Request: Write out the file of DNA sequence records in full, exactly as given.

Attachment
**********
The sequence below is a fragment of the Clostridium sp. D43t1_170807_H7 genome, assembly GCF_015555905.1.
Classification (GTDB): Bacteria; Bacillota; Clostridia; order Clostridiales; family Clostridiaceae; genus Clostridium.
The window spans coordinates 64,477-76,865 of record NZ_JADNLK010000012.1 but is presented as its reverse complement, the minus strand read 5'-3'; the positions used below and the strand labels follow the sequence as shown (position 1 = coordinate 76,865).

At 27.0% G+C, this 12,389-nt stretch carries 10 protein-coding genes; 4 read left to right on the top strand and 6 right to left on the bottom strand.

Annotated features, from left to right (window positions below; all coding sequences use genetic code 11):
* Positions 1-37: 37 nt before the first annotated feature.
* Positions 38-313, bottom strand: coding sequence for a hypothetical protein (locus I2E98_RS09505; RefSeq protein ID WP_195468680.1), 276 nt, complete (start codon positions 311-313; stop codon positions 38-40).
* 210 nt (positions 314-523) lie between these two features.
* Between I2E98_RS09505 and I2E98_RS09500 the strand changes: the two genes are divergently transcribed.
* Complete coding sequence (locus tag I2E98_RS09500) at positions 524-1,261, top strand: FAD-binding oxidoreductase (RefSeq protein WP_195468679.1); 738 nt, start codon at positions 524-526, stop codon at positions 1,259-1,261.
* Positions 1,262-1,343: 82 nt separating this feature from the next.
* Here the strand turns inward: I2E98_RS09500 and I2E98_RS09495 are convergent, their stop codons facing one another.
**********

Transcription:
The sequence below is a fragment of the Clostridium sp. D43t1_170807_H7 genome, assembly GCF_015555905.1.
Classification (GTDB): Bacteria; Bacillota; Clostridia; order Clostridiales; family Clostridiaceae; genus Clostridium.
The window spans coordinates 64,477-76,865 of record NZ_JADNLK010000012.1 but is presented as its reverse complement, the minus strand read 5'-3'; the positions used below and the strand labels follow the sequence as shown (position 1 = coordinate 76,865).

At 27.0% G+C, this 12,389-nt stretch carries 10 protein-coding genes; 4 read left to right on the top strand and 6 right to left on the bottom strand.

Annotated features, from left to right (window positions below; all coding sequences use genetic code 11):
* Positions 1-37: 37 nt before the first annotated feature.
* Positions 38-313, bottom strand: coding sequence for a hypothetical protein (locus I2E98_RS09505; RefSeq protein ID WP_195468680.1), 276 nt, complete (start codon positions 311-313; stop codon positions 38-40).
* 210 nt (positions 314-523) lie between these two features.
* Between I2E98_RS09505 and I2E98_RS09500 the strand changes: the two genes are divergently transcribed.
* Complete coding sequence (locus tag I2E98_RS09500) at positions 524-1,261, top strand: FAD-binding oxidoreductase (RefSeq protein WP_195468679.1); 738 nt, start codon at positions 524-526, stop codon at positions 1,259-1,261.
* Positions 1,262-1,343: 82 nt separating this feature from the next.
* Here the strand turns inward: I2E98_RS09500 and I2E98_RS09495 are convergent, their stop codons facing one another.